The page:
Stay in this pose anywhere from 30 seconds to a minute. To exit, bring your hands onto the front of your pelvis, at the hip points. Inhale and lift the head and torso up by pushing the hip points down, toward the floor. If your head is back, lead with your heart to come up, not by jutting the chin toward the ceiling and leading with your brain. Rest in Child’s Pose for a few breaths.

Source: http://www.yogajournal.com/poses/1705

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You may have heard about the recent study that links poor air quality with high risk of Autism. Children spend most of their time indoors and the Air Quality matters. Children’s breathe much closer to the ground than adults, and as a result, heavier airborne chemicals pose more of a risk to children than to adults.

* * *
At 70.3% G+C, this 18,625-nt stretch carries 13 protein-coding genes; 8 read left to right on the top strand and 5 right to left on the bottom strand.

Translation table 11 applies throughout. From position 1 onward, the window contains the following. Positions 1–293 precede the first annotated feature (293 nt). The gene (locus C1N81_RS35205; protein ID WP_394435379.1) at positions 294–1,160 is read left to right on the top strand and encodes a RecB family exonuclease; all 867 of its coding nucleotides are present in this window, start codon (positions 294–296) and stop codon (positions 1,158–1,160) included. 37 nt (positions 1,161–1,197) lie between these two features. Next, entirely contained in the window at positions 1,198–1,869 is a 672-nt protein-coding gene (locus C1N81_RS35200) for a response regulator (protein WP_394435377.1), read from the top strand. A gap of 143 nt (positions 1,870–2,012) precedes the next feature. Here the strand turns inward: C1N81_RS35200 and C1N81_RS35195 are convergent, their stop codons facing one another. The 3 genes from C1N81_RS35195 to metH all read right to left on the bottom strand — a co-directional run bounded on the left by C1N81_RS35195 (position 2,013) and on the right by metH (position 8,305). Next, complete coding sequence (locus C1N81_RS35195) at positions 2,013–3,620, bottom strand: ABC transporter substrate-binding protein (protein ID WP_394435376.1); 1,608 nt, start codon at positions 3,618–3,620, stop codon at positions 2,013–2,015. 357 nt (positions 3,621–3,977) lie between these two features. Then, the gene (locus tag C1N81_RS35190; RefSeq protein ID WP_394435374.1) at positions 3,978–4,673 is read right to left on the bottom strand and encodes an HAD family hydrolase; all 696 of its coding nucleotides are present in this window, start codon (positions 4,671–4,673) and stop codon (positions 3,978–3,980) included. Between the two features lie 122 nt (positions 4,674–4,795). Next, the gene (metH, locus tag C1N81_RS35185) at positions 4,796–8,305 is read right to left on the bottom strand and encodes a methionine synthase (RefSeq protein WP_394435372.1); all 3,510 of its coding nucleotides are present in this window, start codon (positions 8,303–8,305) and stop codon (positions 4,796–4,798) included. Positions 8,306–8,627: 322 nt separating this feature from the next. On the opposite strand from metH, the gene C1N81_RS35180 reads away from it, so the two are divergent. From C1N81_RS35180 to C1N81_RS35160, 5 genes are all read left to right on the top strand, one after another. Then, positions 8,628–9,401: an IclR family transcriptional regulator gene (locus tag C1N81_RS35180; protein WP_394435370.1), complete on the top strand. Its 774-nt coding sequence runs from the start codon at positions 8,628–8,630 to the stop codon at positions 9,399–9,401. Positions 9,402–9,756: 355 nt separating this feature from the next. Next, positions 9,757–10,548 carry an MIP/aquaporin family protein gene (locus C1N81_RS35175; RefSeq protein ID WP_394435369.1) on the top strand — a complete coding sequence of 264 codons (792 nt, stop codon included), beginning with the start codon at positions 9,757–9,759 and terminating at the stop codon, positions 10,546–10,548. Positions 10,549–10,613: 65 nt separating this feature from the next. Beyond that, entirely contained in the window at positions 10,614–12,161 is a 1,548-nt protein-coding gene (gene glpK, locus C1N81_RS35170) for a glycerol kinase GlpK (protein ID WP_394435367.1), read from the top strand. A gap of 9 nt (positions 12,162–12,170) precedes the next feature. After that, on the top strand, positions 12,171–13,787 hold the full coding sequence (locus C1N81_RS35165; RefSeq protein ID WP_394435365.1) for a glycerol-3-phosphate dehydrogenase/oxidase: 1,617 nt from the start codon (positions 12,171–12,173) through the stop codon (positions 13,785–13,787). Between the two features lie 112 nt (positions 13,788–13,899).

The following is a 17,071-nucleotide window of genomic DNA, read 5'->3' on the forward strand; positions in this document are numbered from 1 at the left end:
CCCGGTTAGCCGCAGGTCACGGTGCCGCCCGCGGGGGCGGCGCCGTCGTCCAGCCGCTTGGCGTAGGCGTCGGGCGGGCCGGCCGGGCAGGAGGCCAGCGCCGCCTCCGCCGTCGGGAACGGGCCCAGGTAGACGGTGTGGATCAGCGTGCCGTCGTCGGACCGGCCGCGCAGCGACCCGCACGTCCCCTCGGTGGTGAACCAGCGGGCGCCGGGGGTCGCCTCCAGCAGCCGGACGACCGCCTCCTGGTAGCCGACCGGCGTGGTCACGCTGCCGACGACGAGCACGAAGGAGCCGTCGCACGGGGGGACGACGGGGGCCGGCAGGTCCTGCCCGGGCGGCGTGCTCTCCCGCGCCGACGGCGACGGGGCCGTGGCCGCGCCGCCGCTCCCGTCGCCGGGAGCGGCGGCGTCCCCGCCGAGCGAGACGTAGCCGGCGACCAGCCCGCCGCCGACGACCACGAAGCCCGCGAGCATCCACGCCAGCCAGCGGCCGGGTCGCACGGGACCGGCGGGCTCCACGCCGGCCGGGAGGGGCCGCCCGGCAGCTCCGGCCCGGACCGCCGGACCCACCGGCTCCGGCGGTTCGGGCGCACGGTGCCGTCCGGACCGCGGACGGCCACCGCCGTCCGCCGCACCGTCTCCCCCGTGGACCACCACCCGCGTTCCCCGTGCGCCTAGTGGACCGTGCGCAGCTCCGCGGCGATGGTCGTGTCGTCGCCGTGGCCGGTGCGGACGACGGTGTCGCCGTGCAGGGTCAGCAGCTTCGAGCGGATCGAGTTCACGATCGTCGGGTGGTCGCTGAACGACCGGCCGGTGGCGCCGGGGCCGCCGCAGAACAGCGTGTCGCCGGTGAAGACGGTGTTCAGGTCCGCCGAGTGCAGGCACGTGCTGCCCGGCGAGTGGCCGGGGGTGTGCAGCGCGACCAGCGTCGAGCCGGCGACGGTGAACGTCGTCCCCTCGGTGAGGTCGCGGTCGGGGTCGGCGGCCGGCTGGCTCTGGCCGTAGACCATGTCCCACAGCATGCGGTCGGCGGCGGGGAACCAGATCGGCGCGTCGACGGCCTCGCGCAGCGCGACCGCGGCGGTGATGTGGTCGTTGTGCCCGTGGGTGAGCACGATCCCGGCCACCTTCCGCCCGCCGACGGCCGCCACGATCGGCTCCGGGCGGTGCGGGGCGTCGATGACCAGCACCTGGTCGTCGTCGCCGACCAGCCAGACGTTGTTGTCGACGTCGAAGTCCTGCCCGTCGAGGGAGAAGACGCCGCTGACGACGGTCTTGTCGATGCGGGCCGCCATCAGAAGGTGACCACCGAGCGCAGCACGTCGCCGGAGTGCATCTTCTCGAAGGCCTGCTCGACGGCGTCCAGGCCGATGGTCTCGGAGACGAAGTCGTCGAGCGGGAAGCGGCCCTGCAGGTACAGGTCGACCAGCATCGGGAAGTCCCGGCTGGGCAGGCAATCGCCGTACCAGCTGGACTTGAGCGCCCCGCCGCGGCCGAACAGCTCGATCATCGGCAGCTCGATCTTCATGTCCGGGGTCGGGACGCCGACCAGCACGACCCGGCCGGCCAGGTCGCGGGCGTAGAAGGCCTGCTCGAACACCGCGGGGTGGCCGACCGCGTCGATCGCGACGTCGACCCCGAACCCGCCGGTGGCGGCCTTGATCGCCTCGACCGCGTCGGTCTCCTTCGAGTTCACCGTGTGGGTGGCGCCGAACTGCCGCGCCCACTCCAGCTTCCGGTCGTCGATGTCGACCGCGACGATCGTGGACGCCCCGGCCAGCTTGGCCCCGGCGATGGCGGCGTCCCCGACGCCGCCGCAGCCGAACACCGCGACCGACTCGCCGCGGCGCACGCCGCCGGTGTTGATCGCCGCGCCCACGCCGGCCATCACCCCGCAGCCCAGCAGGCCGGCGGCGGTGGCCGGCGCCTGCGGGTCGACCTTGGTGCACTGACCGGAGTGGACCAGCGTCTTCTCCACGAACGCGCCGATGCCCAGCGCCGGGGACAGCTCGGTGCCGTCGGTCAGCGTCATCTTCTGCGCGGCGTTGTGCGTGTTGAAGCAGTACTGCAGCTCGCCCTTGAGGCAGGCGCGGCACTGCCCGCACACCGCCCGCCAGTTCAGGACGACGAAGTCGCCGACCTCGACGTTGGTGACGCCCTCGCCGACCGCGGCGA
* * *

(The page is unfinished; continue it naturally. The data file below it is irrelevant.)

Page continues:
a) There is a strong correlation between poor indoor air quality and asthma. Asthma is the 3rd leading cause of hospitalization among children under the age of 15.

b) Longer Term effects of air pollutants like VOCs and Ozone are Cancer, Headache and Neurological diseases.


1) Ventilate you house frequently.

2) Eliminate products in your home that contain VOCs (e.g. products NOT certified by GREENGUARD Environmental Institute) & unnecessary chemicals.

3) Use non-fragrant, water-based cleaners

4) Avoid any product with odor

5) Keep indoor humidity at < 60% relative humidity.